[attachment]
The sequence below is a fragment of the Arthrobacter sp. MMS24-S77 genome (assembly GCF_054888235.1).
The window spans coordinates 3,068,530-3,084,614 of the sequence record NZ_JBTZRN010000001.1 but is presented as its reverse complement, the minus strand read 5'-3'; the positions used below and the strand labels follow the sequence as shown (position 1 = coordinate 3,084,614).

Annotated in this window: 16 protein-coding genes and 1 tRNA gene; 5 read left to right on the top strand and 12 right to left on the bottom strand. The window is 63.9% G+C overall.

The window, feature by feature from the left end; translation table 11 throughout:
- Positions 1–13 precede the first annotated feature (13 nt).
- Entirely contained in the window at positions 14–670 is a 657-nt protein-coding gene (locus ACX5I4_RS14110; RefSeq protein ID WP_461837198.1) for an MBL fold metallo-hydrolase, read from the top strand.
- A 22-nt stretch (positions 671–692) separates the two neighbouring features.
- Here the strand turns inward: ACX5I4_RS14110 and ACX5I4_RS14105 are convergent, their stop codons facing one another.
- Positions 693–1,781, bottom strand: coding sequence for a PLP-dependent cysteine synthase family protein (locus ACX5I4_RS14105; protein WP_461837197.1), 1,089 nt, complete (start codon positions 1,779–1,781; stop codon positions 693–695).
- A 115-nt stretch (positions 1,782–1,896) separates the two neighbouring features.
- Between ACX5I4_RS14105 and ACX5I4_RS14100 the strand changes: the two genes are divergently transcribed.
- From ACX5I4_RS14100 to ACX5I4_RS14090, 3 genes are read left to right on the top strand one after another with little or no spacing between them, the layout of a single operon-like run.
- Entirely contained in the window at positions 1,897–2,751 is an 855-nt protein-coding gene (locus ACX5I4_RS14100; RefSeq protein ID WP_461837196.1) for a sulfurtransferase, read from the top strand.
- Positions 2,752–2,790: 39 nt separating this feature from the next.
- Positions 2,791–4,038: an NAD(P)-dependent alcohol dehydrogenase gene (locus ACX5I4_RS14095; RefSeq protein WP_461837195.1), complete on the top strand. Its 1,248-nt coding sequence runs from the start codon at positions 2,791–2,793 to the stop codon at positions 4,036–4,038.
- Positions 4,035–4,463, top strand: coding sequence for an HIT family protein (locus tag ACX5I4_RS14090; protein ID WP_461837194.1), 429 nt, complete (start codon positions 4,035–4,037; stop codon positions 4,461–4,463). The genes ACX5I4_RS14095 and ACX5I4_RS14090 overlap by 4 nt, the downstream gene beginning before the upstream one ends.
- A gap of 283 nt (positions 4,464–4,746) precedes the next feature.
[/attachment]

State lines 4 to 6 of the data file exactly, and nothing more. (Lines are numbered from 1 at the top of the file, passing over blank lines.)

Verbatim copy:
The window, feature by feature from the left end; translation table 11 throughout:
- Positions 1–13 precede the first annotated feature (13 nt).
- Entirely contained in the window at positions 14–670 is a 657-nt protein-coding gene (locus ACX5I4_RS14110; RefSeq protein ID WP_461837198.1) for an MBL fold metallo-hydrolase, read from the top strand.